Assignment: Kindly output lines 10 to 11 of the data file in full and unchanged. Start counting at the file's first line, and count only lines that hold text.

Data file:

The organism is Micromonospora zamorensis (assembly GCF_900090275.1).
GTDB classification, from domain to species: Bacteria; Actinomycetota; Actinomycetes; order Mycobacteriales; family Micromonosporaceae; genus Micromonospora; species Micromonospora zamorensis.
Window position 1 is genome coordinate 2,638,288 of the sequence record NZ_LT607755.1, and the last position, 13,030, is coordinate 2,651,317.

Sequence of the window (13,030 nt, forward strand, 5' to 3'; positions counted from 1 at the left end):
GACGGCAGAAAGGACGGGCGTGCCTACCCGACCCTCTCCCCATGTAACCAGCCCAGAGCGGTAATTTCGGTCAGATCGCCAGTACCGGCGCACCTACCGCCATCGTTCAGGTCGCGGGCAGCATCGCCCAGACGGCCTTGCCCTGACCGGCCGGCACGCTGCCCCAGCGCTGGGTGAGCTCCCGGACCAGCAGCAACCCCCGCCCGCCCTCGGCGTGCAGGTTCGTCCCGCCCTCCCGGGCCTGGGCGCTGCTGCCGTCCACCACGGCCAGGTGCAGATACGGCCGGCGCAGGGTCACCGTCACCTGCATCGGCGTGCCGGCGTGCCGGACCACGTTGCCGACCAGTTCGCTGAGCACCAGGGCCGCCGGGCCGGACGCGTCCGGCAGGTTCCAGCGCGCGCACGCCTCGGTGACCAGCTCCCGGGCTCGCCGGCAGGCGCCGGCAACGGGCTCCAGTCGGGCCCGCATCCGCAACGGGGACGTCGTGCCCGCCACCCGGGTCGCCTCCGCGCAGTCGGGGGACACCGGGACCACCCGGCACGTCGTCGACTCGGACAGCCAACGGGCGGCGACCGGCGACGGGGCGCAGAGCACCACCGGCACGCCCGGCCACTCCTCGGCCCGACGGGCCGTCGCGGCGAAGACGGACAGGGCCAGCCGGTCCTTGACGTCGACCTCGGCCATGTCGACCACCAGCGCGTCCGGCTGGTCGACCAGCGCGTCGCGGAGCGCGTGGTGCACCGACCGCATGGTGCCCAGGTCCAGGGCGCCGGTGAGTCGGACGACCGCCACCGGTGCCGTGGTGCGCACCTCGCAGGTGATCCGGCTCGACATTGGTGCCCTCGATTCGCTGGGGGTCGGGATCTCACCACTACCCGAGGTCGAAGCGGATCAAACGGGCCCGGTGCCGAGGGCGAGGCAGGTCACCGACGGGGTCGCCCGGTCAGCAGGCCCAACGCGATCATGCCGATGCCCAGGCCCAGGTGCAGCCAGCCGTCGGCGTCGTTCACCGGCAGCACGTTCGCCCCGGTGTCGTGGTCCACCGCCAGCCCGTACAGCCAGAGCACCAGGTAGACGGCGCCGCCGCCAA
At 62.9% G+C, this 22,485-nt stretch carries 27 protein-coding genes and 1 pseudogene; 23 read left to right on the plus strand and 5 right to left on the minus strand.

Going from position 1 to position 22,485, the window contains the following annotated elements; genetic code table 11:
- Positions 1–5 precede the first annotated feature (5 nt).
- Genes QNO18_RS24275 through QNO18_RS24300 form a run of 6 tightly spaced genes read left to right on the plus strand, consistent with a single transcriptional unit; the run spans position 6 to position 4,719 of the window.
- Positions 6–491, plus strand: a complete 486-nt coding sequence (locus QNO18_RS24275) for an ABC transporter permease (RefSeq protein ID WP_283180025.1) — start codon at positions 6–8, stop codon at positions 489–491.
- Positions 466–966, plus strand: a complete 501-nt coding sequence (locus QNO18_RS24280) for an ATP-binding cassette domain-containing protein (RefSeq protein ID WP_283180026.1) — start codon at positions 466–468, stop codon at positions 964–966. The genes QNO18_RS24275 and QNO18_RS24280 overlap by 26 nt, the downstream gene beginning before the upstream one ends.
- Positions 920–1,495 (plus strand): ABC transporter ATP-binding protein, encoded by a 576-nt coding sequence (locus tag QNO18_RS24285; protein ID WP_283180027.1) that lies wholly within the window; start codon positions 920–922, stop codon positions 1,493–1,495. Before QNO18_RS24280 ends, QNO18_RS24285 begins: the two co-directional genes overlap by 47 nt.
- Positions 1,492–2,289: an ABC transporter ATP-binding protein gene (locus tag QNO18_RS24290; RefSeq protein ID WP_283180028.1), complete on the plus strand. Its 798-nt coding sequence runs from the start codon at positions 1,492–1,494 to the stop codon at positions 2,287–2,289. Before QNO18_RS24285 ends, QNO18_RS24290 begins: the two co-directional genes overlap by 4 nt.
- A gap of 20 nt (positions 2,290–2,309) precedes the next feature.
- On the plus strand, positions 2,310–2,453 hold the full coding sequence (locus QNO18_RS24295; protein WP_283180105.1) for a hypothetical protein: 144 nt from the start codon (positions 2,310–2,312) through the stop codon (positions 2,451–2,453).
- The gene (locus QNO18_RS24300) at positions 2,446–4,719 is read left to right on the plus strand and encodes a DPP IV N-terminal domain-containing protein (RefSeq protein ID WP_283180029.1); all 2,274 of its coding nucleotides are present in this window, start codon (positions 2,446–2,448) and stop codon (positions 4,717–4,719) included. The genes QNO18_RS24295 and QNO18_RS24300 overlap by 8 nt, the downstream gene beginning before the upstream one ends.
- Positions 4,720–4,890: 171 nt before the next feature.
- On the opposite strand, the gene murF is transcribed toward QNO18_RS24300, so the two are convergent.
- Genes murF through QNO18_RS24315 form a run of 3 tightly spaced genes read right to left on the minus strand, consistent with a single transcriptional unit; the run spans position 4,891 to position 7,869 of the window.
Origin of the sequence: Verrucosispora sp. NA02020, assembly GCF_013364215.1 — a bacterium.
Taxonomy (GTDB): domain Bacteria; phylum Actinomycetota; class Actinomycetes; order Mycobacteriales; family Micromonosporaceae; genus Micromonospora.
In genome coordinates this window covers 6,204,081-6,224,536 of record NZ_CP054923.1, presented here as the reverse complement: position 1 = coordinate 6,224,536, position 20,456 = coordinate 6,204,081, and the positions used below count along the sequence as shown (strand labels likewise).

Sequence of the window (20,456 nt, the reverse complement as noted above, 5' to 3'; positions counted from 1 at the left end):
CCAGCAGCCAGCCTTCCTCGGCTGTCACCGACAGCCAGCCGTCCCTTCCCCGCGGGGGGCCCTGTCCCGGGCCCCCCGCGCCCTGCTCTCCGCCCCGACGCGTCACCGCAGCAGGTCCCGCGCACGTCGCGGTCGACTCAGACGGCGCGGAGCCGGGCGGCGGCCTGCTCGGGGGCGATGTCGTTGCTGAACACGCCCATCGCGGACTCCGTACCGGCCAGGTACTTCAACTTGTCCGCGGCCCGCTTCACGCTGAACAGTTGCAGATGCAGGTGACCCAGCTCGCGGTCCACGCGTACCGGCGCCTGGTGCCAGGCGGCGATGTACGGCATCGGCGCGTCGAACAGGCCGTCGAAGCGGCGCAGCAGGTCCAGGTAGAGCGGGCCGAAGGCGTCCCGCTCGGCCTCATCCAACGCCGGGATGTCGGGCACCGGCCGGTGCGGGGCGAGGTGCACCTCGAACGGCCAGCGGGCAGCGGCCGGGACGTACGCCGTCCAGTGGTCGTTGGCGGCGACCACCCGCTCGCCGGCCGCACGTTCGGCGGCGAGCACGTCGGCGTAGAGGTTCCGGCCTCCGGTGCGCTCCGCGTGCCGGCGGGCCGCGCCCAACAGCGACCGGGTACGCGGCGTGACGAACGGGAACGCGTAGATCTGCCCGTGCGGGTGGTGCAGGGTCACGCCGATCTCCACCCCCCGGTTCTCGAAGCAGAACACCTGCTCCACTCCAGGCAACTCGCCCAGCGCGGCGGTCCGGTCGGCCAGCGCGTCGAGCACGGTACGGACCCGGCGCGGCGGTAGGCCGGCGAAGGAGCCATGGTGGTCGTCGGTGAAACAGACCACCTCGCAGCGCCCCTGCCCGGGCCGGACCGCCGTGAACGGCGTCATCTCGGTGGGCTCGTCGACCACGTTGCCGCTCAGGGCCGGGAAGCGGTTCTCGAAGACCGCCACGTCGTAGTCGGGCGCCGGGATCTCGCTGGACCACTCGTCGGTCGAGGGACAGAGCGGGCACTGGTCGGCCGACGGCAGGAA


- Positions 6–491, plus strand: a complete 486-nt coding sequence (locus QNO18_RS24275) for an ABC transporter permease (RefSeq protein ID WP_283180025.1) — start codon at positions 6–8, stop codon at positions 489–491.
- Positions 466–966, plus strand: a complete 501-nt coding sequence (locus QNO18_RS24280) for an ATP-binding cassette domain-containing protein (RefSeq protein ID WP_283180026.1) — start codon at positions 466–468, stop codon at positions 964–966. The genes QNO18_RS24275 and QNO18_RS24280 overlap by 26 nt, the downstream gene beginning before the upstream one ends.